Blu-Ray Writer: LG BH12LS35 Blu-Ray Writer

1. How would you use the SSD? Just get a 64 GB and put windows on it, get a 120 GB and put windows and games on it, or use the Smart Response Tech that comes with the motherboard? How to explain to NCIX which configuration I chose? If I went with one of the first two options, would Raid have to be enabled when installing windows? Any other advice?

2. Would the onboard sound card be good enough? Was thinking about the ASUS Xonar DX 7.1, but thought this might be an item I could drop to keep the cost down a little. I do listen to some music, but am mainly concerned with the sound card holding back games. I have an older Dell 5 speaker/subwoofer set.

3. If someone is familiar with the FT-02 Case, can they see any issues with the build. I seem to remember seeing something about optical drives, but have been to so many sites, forums, and reviews, I can't remember the details. I have seen videos on U Tube with the NH-D14 in a FT-02, so I know it fits and chose the low profile RAM to be safe. I really like the look of this case. The dust protection and air cooling are a big plus with me as well.

4. I know I have more questions, hopefully I will remember them. Any help on questions 1-3 would be greatly appreciated and would be grateful for any suggestions or advice on the build. Thanks to all who have read this long post to this point.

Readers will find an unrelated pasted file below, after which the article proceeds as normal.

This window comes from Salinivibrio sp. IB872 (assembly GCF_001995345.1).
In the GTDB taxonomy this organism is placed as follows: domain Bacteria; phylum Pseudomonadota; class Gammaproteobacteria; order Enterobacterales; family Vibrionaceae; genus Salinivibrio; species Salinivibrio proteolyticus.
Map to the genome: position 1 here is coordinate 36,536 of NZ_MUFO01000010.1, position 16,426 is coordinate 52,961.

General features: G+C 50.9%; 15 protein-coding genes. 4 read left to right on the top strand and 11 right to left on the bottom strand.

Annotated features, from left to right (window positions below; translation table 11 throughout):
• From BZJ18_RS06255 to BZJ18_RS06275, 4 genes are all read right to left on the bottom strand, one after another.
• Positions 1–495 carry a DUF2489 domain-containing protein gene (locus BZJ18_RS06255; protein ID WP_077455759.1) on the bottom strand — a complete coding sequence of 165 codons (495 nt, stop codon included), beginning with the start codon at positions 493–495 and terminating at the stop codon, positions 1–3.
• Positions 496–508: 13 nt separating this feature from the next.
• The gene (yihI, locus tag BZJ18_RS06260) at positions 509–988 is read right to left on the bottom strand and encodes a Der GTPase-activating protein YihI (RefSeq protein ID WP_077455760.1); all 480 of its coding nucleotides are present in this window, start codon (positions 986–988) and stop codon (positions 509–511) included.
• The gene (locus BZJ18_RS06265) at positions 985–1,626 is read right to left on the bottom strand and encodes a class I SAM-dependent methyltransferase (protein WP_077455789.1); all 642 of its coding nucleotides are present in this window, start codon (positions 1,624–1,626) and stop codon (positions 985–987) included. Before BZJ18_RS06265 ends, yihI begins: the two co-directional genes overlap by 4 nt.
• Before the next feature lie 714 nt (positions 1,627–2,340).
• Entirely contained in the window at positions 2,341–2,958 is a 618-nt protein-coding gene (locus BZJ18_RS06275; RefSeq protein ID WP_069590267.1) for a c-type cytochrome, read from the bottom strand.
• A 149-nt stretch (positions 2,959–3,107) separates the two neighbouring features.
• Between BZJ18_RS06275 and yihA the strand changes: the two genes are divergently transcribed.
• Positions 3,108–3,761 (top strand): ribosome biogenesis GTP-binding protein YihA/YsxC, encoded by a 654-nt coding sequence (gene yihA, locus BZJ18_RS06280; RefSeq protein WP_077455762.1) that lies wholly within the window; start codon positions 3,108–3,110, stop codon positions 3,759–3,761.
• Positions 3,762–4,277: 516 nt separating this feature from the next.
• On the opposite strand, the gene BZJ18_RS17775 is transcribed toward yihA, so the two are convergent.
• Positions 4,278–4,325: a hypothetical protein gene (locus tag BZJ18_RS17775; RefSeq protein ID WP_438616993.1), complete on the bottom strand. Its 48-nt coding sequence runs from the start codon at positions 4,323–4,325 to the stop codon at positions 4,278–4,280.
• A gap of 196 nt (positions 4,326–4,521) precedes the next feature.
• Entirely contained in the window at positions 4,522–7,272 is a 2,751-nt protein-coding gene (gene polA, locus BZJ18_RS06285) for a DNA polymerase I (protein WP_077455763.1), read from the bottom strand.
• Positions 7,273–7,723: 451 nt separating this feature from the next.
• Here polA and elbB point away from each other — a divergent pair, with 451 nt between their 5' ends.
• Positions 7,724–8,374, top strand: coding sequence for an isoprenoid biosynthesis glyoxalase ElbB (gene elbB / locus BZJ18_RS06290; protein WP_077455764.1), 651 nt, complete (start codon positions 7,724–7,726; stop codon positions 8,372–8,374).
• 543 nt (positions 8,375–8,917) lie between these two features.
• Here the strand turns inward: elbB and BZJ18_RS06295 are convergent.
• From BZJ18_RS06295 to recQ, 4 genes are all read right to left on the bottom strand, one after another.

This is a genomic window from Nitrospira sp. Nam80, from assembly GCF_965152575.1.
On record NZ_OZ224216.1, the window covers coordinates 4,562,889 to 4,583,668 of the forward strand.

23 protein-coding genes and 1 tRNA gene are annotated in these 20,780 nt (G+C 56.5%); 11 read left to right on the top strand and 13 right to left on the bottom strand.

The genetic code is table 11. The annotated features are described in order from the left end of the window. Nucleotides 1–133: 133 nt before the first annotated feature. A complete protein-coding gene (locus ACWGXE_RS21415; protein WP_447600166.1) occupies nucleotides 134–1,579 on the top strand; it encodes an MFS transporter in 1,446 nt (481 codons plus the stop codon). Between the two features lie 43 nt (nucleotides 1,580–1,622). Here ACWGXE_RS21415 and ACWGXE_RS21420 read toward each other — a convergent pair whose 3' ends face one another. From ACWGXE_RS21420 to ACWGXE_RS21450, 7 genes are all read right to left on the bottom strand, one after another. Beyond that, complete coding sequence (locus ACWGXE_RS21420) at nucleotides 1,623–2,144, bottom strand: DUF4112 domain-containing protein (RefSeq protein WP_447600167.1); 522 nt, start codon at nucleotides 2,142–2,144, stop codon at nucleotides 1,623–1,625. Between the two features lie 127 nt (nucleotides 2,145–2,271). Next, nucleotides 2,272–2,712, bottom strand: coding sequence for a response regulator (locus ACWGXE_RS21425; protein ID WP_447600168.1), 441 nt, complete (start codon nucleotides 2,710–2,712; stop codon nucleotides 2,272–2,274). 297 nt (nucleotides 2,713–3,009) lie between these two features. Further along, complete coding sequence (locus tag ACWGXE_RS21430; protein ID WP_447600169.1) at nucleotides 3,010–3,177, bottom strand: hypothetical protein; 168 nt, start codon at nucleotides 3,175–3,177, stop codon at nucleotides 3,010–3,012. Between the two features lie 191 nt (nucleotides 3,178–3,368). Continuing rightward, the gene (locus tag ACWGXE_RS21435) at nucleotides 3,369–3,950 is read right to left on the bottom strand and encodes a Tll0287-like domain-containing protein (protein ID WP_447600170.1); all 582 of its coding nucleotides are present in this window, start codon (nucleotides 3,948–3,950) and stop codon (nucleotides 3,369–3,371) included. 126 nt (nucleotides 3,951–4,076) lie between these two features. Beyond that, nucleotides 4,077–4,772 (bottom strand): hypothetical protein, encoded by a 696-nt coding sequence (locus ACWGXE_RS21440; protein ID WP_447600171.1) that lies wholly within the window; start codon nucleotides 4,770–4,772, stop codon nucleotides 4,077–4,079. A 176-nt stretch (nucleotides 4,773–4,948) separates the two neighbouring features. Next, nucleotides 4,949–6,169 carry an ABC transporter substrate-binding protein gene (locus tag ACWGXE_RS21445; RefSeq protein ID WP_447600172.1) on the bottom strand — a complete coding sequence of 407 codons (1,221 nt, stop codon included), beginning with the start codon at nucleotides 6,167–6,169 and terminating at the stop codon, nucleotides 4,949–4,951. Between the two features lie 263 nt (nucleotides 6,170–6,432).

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Old September 1, 2011, 01:36 AM
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Personally i would get a larger SSD and put windows and commonly used apps on it (adobe suite etc). Get a cheap 500GB drive for applications and games, and a 2TB drive for media, you'd probably want this if you get an HD camera.
If you plan on editing HD video, go for a 2600K, the hyperthreading will vastly increase rendering times. Other then that it looks good.
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Old September 1, 2011, 09:06 AM
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120 GB is lots for OS and apps

unless you use a lot of apps or some such

my OS is at 60 GB, i know if i cleaned it up i'd be down to 40 ish
my programs drive...is sitting at 15 GB

put your games on another drive